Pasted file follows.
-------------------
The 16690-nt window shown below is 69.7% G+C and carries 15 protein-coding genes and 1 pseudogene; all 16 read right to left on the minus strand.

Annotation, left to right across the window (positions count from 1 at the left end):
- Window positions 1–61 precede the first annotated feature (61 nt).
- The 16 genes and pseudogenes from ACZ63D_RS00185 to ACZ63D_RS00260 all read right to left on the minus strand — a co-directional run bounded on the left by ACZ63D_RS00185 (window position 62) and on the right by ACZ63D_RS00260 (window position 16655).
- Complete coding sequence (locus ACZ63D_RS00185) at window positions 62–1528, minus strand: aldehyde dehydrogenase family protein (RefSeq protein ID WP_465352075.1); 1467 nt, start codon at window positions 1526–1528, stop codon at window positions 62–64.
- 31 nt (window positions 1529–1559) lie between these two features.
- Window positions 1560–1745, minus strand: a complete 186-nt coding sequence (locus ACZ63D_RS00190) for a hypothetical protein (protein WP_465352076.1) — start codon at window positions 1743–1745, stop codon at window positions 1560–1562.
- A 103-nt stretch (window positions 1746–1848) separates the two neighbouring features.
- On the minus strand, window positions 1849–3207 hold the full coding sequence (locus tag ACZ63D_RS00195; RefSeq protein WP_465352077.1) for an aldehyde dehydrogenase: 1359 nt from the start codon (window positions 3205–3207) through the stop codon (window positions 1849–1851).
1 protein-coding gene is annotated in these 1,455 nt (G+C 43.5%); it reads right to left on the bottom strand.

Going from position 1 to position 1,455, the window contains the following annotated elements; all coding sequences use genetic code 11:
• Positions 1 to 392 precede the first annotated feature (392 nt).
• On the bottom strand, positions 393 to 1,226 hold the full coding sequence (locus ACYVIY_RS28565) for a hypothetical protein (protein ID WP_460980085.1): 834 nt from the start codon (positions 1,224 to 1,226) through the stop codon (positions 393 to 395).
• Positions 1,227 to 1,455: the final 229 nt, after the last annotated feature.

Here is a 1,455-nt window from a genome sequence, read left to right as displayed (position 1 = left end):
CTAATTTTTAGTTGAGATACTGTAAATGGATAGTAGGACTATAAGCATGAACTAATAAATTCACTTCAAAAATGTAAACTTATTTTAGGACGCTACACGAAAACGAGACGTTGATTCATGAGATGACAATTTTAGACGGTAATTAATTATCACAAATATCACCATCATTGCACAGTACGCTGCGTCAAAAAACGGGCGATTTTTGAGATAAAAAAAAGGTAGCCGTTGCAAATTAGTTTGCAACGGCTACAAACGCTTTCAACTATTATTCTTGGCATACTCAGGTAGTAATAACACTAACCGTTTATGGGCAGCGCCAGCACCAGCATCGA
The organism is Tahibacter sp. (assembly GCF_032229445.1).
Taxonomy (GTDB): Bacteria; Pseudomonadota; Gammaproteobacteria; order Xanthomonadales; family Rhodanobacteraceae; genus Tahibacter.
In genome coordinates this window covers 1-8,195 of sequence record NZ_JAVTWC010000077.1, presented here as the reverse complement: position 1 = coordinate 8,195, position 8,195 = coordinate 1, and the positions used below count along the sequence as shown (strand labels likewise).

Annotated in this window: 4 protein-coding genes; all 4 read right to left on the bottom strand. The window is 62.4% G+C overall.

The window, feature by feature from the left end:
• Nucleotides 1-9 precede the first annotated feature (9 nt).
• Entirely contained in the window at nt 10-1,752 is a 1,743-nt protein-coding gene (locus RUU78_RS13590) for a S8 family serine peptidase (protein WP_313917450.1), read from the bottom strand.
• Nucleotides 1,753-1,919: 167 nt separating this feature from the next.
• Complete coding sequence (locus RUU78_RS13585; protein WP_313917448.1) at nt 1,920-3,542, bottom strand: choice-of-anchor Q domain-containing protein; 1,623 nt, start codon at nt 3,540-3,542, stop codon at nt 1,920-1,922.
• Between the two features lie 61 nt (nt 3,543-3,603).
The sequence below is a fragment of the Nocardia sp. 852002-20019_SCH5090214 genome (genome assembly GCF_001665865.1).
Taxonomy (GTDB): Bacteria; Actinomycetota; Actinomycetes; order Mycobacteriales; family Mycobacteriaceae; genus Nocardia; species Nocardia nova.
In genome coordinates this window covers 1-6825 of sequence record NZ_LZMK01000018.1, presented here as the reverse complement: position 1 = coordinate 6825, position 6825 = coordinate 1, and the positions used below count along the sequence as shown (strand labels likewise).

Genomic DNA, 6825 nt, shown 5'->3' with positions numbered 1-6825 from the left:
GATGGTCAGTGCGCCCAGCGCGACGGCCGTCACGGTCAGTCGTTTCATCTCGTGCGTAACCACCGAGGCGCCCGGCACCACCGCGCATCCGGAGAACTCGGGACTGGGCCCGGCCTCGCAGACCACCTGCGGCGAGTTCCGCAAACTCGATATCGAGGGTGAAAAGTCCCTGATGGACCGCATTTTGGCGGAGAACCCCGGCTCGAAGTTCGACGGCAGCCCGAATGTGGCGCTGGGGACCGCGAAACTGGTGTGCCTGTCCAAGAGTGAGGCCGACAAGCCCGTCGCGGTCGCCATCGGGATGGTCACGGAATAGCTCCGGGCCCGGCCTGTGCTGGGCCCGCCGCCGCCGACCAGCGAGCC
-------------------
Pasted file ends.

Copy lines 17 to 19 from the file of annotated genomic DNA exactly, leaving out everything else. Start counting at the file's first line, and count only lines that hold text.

The organism is Tahibacter sp. (assembly GCF_032229445.1).
Taxonomy (GTDB): Bacteria; Pseudomonadota; Gammaproteobacteria; order Xanthomonadales; family Rhodanobacteraceae; genus Tahibacter.
In genome coordinates this window covers 1-8,195 of sequence record NZ_JAVTWC010000077.1, presented here as the reverse complement: position 1 = coordinate 8,195, position 8,195 = coordinate 1, and the positions used below count along the sequence as shown (strand labels likewise).